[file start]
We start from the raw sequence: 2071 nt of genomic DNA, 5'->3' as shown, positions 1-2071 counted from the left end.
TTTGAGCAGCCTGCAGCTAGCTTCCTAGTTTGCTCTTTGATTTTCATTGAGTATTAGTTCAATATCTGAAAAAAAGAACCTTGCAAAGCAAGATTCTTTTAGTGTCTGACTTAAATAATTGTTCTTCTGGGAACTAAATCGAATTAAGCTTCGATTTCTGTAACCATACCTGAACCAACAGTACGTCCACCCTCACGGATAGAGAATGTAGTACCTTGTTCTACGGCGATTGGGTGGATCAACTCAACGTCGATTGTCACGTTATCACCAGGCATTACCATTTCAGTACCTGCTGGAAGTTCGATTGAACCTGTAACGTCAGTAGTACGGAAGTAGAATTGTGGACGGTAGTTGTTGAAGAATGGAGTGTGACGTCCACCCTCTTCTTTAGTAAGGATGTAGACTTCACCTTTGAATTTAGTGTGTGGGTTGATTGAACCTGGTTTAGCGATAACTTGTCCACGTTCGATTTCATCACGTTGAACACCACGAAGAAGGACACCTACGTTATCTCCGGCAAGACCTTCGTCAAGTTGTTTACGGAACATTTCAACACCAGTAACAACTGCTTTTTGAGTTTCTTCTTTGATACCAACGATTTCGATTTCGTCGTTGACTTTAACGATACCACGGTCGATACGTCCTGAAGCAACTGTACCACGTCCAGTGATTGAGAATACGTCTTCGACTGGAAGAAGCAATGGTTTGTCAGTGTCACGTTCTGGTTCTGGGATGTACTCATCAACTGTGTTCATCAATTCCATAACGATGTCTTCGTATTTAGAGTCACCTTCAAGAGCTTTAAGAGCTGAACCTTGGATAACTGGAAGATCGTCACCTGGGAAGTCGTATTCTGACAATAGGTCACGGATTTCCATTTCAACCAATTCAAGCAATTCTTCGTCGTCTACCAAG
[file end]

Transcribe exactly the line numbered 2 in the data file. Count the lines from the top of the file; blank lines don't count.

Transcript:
TTTGAGCAGCCTGCAGCTAGCTTCCTAGTTTGCTCTTTGATTTTCATTGAGTATTAGTTCAATATCTGAAAAAAAGAACCTTGCAAAGCAAGATTCTTTTAGTGTCTGACTTAAATAATTGTTCTTCTGGGAACTAAATCGAATTAAGCTTCGATTTCTGTAACCATACCTGAACCAACAGTACGTCCACCCTCACGGATAGAGAATGTAGTACCTTGTTCTACGGCGATTGGGTGGATCAACTCAACGTCGATTGTCACGTTATCACCAGGCATTACCATTTCAGTACCTGCTGGAAGTTCGATTGAACCTGTAACGTCAGTAGTACGGAAGTAGAATTGTGGACGGTAGTTGTTGAAGAATGGAGTGTGACGTCCACCCTCTTCTTTAGTAAGGATGTAGACTTCACCTTTGAATTTAGTGTGTGGGTTGATTGAACCTGGTTTAGCGATAACTTGTCCACGTTCGATTTCATCACGTTGAACACCACGAAGAAGGACACCTACGTTATCTCCGGCAAGACCTTCGTCAAGTTGTTTACGGAACATTTCAACACCAGTAACAACTGCTTTTTGAGTTTCTTCTTTGATACCAACGATTTCGATTTCGTCGTTGACTTTAACGATACCACGGTCGATACGTCCTGAAGCAACTGTACCACGTCCAGTGATTGAGAATACGTCTTCGACTGGAAGAAGCAATGGTTTGTCAGTGTCACGTTCTGGTTCTGGGATGTACTCATCAACTGTGTTCATCAATTCCATAACGATGTCTTCGTATTTAGAGTCACCTTCAAGAGCTTTAAGAGCTGAACCTTGGATAACTGGAAGATCGTCACCTGGGAAGTCGTATTCTGACAATAGGTCACGGATTTCCATTTCAACCAATTCAAGCAATTCTTCGTCGTCTACCAAG